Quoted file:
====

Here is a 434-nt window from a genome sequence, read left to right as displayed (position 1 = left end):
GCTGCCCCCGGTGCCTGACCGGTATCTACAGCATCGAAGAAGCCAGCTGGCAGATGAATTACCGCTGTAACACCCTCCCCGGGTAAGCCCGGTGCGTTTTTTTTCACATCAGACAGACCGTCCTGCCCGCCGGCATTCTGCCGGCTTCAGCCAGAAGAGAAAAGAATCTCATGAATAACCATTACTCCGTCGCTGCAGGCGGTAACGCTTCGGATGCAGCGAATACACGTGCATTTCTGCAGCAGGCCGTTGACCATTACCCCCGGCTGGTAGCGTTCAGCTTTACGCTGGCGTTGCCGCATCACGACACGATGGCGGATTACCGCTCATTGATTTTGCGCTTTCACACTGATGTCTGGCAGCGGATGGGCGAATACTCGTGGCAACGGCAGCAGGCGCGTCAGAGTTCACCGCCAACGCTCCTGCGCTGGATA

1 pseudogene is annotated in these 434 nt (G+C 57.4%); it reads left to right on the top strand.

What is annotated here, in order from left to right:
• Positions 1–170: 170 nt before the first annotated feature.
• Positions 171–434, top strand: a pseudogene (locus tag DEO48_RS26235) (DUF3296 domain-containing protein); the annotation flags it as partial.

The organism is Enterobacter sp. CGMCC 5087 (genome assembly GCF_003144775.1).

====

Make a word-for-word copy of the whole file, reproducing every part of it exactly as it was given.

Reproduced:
Here is a 434-nt window from a genome sequence, read left to right as displayed (position 1 = left end):
GCTGCCCCCGGTGCCTGACCGGTATCTACAGCATCGAAGAAGCCAGCTGGCAGATGAATTACCGCTGTAACACCCTCCCCGGGTAAGCCCGGTGCGTTTTTTTTCACATCAGACAGACCGTCCTGCCCGCCGGCATTCTGCCGGCTTCAGCCAGAAGAGAAAAGAATCTCATGAATAACCATTACTCCGTCGCTGCAGGCGGTAACGCTTCGGATGCAGCGAATACACGTGCATTTCTGCAGCAGGCCGTTGACCATTACCCCCGGCTGGTAGCGTTCAGCTTTACGCTGGCGTTGCCGCATCACGACACGATGGCGGATTACCGCTCATTGATTTTGCGCTTTCACACTGATGTCTGGCAGCGGATGGGCGAATACTCGTGGCAACGGCAGCAGGCGCGTCAGAGTTCACCGCCAACGCTCCTGCGCTGGATA

1 pseudogene is annotated in these 434 nt (G+C 57.4%); it reads left to right on the top strand.

What is annotated here, in order from left to right:
• Positions 1–170: 170 nt before the first annotated feature.
• Positions 171–434, top strand: a pseudogene (locus tag DEO48_RS26235) (DUF3296 domain-containing protein); the annotation flags it as partial.

The organism is Enterobacter sp. CGMCC 5087 (genome assembly GCF_003144775.1).